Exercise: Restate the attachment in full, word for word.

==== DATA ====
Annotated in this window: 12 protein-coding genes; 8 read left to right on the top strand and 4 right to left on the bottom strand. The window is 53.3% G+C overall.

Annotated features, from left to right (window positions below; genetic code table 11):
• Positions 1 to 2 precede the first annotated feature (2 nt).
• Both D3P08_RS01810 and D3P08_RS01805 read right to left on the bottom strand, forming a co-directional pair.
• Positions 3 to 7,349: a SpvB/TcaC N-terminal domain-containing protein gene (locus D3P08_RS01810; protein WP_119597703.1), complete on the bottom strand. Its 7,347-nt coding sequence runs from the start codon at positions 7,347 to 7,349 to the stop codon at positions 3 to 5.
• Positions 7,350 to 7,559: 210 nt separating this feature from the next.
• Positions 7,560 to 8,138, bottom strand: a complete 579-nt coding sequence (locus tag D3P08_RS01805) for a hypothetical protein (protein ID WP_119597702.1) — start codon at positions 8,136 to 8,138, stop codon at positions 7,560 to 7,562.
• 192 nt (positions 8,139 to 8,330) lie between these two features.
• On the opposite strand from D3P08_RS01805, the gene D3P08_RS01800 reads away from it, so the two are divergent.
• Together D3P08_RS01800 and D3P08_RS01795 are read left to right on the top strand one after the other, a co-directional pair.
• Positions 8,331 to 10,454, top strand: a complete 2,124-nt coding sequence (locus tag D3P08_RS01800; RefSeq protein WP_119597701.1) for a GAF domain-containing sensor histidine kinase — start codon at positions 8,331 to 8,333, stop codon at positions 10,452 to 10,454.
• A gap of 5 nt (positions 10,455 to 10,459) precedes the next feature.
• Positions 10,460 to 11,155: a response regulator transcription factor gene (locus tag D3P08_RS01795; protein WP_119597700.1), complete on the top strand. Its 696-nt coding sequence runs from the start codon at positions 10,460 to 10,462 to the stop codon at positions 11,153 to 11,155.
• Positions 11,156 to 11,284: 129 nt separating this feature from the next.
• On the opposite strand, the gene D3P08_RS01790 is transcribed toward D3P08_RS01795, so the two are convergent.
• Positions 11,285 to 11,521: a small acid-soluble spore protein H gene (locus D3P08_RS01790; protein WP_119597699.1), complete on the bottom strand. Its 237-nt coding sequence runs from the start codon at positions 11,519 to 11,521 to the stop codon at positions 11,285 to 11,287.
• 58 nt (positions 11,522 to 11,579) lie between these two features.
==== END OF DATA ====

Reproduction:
Annotated in this window: 12 protein-coding genes; 8 read left to right on the top strand and 4 right to left on the bottom strand. The window is 53.3% G+C overall.

Annotated features, from left to right (window positions below; genetic code table 11):
• Positions 1 to 2 precede the first annotated feature (2 nt).
• Both D3P08_RS01810 and D3P08_RS01805 read right to left on the bottom strand, forming a co-directional pair.
• Positions 3 to 7,349: a SpvB/TcaC N-terminal domain-containing protein gene (locus D3P08_RS01810; protein WP_119597703.1), complete on the bottom strand. Its 7,347-nt coding sequence runs from the start codon at positions 7,347 to 7,349 to the stop codon at positions 3 to 5.
• Positions 7,350 to 7,559: 210 nt separating this feature from the next.
• Positions 7,560 to 8,138, bottom strand: a complete 579-nt coding sequence (locus tag D3P08_RS01805) for a hypothetical protein (protein ID WP_119597702.1) — start codon at positions 8,136 to 8,138, stop codon at positions 7,560 to 7,562.
• 192 nt (positions 8,139 to 8,330) lie between these two features.
• On the opposite strand from D3P08_RS01805, the gene D3P08_RS01800 reads away from it, so the two are divergent.
• Together D3P08_RS01800 and D3P08_RS01795 are read left to right on the top strand one after the other, a co-directional pair.
• Positions 8,331 to 10,454, top strand: a complete 2,124-nt coding sequence (locus tag D3P08_RS01800; RefSeq protein WP_119597701.1) for a GAF domain-containing sensor histidine kinase — start codon at positions 8,331 to 8,333, stop codon at positions 10,452 to 10,454.
• A gap of 5 nt (positions 10,455 to 10,459) precedes the next feature.
• Positions 10,460 to 11,155: a response regulator transcription factor gene (locus tag D3P08_RS01795; protein WP_119597700.1), complete on the top strand. Its 696-nt coding sequence runs from the start codon at positions 10,460 to 10,462 to the stop codon at positions 11,153 to 11,155.
• Positions 11,156 to 11,284: 129 nt separating this feature from the next.
• On the opposite strand, the gene D3P08_RS01790 is transcribed toward D3P08_RS01795, so the two are convergent.
• Positions 11,285 to 11,521: a small acid-soluble spore protein H gene (locus D3P08_RS01790; protein WP_119597699.1), complete on the bottom strand. Its 237-nt coding sequence runs from the start codon at positions 11,519 to 11,521 to the stop codon at positions 11,285 to 11,287.
• 58 nt (positions 11,522 to 11,579) lie between these two features.